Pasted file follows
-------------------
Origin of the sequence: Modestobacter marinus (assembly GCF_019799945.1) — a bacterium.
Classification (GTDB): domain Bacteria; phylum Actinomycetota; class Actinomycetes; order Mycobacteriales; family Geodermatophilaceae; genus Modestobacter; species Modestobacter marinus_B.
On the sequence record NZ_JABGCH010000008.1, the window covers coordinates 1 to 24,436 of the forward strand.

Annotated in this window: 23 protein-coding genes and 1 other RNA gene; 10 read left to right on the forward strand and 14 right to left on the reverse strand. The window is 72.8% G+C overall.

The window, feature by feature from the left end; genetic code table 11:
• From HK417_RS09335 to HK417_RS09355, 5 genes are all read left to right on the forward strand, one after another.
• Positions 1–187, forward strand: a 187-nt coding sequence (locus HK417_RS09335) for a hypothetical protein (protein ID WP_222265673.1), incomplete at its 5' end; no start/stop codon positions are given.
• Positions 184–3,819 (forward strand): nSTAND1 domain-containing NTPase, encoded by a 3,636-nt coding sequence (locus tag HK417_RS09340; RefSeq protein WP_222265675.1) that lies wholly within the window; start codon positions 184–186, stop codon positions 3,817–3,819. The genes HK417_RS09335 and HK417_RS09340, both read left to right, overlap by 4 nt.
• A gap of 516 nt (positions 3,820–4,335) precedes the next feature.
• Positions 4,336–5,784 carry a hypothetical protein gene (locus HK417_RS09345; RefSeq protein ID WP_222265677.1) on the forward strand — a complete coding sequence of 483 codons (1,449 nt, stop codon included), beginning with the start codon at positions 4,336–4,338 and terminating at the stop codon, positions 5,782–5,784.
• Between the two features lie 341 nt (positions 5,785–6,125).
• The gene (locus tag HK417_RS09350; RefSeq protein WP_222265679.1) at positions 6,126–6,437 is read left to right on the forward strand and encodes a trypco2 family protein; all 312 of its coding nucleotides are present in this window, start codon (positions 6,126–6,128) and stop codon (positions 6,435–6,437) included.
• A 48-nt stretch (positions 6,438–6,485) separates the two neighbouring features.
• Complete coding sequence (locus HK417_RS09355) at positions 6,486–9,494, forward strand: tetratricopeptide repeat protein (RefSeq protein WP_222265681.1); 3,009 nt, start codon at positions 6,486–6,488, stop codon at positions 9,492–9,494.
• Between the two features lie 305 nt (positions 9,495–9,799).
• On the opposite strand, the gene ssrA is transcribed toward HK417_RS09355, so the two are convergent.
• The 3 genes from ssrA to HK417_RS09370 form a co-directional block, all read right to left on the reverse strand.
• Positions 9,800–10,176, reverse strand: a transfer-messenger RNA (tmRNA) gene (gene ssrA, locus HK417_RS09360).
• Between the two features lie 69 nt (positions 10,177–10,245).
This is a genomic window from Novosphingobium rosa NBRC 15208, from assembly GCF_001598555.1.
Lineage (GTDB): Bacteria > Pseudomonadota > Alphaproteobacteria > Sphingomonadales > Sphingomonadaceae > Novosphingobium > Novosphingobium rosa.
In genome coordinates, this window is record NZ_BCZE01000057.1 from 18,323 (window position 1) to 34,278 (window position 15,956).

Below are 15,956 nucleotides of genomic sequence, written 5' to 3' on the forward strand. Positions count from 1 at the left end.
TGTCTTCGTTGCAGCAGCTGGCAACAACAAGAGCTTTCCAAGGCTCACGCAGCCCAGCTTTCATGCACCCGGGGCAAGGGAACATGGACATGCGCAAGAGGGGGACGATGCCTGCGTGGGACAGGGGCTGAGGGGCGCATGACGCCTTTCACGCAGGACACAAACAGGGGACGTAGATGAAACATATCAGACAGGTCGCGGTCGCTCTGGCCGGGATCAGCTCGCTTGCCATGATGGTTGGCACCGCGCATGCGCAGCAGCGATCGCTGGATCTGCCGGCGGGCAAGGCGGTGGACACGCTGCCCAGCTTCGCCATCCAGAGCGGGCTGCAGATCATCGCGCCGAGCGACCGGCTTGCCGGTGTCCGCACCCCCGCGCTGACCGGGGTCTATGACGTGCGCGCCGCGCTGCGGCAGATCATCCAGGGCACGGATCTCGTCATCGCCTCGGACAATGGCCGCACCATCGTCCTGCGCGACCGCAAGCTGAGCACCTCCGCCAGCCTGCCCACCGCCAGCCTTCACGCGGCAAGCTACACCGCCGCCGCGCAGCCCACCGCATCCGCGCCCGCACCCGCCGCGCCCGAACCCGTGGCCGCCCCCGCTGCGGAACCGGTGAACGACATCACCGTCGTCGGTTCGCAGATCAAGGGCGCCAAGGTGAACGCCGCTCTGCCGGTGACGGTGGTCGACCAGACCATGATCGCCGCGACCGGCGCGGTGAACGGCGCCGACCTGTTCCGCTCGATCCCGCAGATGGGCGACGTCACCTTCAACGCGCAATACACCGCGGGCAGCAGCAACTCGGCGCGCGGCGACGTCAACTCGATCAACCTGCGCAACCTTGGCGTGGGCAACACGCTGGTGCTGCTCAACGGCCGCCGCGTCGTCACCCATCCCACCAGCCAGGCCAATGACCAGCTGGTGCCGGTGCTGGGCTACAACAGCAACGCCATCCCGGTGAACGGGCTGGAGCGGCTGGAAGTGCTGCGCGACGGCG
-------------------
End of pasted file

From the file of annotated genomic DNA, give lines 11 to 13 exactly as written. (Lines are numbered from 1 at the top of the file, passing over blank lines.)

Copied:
• Between the two features lie 341 nt (positions 5,785–6,125).
• The gene (locus tag HK417_RS09350; RefSeq protein WP_222265679.1) at positions 6,126–6,437 is read left to right on the forward strand and encodes a trypco2 family protein; all 312 of its coding nucleotides are present in this window, start codon (positions 6,126–6,128) and stop codon (positions 6,435–6,437) included.
• A 48-nt stretch (positions 6,438–6,485) separates the two neighbouring features.